Mexican Hat is a 60 feet wide rock which lies upon a much smaller rock which gives it the look of a Mexican Sombrero made of stone. The rock is located in the south east part of Utah near well known Monument Valley. The rock has two main routes which can be climbed: The Royal Robbins and The Bandito Route. Both routes are worth the effort. The Bandito Route is most popular and is graded A1. The more difficult Royal Robbins route is graded 5.6 A2 R
Some history behind the formation and both routes: Royal Robbins climbed up the north side Of Mexican Hat trough a scary crack in the sixtees and found a stack of rocks on top! There is an old archived photo of the late Norm Nevills and his wife Doris on the summit! Supposedly Norm leaned some type of rigid plank and shimmied up to the top! The great part is that he talked his wife into following him.
Later a renegade climbing group who called themselves The Banditos, drilled bolts up the south face providing an "easy" way to the summit.
The views from the the top are great. You can see the valley of the Gods, Monument Valley, San Juan River and the Comb Ridge Anticline, a beautiful geologic feature.
Also interesting are the relics in the summit cairn.
Mexican Hat is located on Hwy 163, 24 miles west of Bluff in Utah. It has a few small motels, a private campground, a few restaurants, service stations and some gift shops. Take a look at the Map to see how to get there!
The Mexican Hat on the Map is the village, not the rock! The rock itself is located 3 miles north of the village. A 'scenic' route goes from the village to the rock.
Also when driving on the Hwy 163, you can see the Mexican Hat driving along it. Eventually you get a sign where a road starts to the rock. Unfortunately this road isn't paved. It's a little dirt road, so please first check if your vehicle is up to it, because the road has a couple of hills in it which can get your car stuck in the sand, (it almost happened to our car too!) so look out!
If you don't want to take the risk, it's a beautiful walk also.
There is a parking lot present, but alongside the road there is enough space to park your car anyway.
The Top & Routes
It’s a nice walk up to the Mexican hat, with a little hiking you can get just under the ‘steep summit part’ which gives you a beautiful view towards the great Geologic layers in the surrounding area. To get under the top there is no needed route. From all angles you can climb up there quite easily.To take the easiest way, just walk around and make your choice. To get on the actual Hat there are two main routes:
The Bandito Route (A1)
This is the normal and easiest route up. There are bolts in the rock which you can 'follow' to the top. The route is (as expected) overhanging. When hiking to the base of the hat, just look for the bolts,they are easy to find, when you find them, you know you are on the Bandito-Route.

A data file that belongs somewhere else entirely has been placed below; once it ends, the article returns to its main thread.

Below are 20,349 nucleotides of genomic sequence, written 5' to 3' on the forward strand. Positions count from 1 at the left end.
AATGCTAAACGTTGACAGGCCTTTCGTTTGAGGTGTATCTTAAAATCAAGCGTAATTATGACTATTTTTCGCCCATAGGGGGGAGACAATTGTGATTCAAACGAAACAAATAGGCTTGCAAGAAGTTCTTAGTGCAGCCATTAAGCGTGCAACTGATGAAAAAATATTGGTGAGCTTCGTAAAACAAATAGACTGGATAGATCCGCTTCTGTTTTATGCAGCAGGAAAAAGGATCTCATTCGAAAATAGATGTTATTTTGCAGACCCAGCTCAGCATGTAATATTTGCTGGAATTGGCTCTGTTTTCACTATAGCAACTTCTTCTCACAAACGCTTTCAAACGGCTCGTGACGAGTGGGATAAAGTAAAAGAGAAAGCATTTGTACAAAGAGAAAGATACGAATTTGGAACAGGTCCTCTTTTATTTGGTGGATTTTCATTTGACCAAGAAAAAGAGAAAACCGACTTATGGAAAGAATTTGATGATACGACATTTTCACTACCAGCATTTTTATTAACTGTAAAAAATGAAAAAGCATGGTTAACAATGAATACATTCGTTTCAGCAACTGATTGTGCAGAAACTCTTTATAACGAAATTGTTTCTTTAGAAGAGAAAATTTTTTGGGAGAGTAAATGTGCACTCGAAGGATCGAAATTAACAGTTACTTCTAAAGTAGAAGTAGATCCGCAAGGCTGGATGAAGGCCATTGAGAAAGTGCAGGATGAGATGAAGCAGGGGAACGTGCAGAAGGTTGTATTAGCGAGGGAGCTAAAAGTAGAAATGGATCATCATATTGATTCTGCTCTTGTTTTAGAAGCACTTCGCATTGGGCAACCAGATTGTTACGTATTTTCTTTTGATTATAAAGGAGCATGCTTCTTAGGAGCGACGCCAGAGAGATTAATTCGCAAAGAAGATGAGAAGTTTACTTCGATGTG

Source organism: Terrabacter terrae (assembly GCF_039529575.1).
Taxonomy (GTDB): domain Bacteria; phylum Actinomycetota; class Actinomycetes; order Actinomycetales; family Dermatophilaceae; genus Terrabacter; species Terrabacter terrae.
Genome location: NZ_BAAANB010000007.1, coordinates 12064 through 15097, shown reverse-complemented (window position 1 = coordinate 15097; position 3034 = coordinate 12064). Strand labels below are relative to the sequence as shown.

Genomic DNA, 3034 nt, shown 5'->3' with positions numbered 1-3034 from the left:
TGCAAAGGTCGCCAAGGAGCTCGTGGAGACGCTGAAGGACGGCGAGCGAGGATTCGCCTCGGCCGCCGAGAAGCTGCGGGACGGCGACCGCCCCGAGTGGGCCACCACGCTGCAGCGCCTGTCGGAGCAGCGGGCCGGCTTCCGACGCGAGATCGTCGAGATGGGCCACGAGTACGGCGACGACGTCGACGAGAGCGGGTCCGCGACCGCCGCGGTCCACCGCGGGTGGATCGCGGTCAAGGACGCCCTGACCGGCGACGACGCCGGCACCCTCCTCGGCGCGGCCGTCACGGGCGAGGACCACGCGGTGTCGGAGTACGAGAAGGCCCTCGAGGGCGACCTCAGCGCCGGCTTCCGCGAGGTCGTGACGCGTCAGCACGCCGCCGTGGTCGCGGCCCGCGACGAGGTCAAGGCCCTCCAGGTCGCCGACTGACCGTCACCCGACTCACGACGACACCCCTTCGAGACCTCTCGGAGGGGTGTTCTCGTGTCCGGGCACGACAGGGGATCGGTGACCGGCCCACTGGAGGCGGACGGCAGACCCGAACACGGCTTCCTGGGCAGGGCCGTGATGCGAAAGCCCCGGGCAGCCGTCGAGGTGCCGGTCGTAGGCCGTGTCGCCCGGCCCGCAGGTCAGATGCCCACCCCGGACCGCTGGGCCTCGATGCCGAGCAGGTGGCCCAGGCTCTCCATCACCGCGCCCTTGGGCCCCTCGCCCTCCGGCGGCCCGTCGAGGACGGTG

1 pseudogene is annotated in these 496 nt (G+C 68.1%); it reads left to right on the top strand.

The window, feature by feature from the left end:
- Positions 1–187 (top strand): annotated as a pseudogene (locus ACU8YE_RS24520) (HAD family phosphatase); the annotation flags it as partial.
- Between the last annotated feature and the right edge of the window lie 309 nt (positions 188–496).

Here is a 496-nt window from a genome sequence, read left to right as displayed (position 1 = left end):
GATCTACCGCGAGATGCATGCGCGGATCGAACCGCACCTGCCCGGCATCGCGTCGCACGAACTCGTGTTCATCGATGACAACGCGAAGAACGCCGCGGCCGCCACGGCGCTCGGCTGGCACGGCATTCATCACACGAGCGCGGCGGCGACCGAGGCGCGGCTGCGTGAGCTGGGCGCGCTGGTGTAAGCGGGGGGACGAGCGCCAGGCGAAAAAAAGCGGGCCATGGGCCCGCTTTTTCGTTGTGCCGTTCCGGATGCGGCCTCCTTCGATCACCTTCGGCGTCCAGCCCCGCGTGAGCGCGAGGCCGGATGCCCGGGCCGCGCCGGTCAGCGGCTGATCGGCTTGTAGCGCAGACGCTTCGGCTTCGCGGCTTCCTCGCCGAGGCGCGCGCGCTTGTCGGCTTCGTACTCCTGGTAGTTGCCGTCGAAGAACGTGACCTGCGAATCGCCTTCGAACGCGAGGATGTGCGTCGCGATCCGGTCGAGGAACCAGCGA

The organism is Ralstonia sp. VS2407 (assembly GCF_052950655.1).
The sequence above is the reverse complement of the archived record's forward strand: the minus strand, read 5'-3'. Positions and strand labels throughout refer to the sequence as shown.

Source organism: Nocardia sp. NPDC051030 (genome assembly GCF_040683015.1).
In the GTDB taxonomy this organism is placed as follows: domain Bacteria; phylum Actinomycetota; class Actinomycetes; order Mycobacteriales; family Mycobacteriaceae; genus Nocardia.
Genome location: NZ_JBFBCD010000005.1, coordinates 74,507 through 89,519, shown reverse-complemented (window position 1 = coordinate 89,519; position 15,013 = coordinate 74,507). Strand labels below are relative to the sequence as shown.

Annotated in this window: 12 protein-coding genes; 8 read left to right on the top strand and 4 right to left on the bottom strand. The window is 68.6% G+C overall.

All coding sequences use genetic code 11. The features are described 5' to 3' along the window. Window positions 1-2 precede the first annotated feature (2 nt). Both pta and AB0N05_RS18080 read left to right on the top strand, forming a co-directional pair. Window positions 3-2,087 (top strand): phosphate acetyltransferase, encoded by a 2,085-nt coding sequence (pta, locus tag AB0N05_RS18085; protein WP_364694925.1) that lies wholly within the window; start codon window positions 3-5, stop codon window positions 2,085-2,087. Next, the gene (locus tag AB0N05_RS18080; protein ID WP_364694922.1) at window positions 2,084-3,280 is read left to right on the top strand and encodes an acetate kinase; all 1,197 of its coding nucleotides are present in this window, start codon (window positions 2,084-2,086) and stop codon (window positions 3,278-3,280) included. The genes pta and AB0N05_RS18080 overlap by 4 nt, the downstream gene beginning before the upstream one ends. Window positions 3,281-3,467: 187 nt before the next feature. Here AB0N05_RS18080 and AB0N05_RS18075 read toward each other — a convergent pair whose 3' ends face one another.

What to take
A few biners and aid climbing hardware is all you need-the route is a bolt ladder. A stick clip is useful for the first bolt, but you get full redit if you clip it by standing on your belayer's back
Note that some of the bolts might be loose! So watch out!
The Royal Robbins Route (5.6 A2 R)
This route is situated exactly opposite of the Bandito Route. The route isn't a bolt ladder like the Bandito Route is. This route is 'natural'.You can scramble up to the base of the 'Hat'. The climb starts really difficult until you get at the lip, where you can climb up to the summit.
What to take
Pins, cams and stoppers
Hotels & Camping
Hat Rock Inn
Location: Mexican Hat (village)
San Juan Inn
Location: Mexican Hat (village)
Calf Canyon bed and breakfast
Valle’s RV park
Location: HWY 163
Size: 25 sites
Season: Open year around
Prize: 14-55 dollar
Blanding is a small town of 4,000. It is home to a small state park featuring ancient Indian artifacts, but serves mostly as a stopping off point for travelers in the area
Bluff is a tiny community that serves mostly as a base for those running the San Juan River and traveling in the region.
Monument Valley is an area of exceptional free standing red rock monoliths that rise up to 1,000 above the desert floor. The landscape they create is truly majestic, a fact documented by the numerous Westerns that have used it as a backdrop.
San Juan River:
San Juan River winds easily through beautiful remote canyons before emptying into Lake Powell. It has mild white water, Indian pictographs and Anasazi ruins, and some good hiking opportunities into side canyons.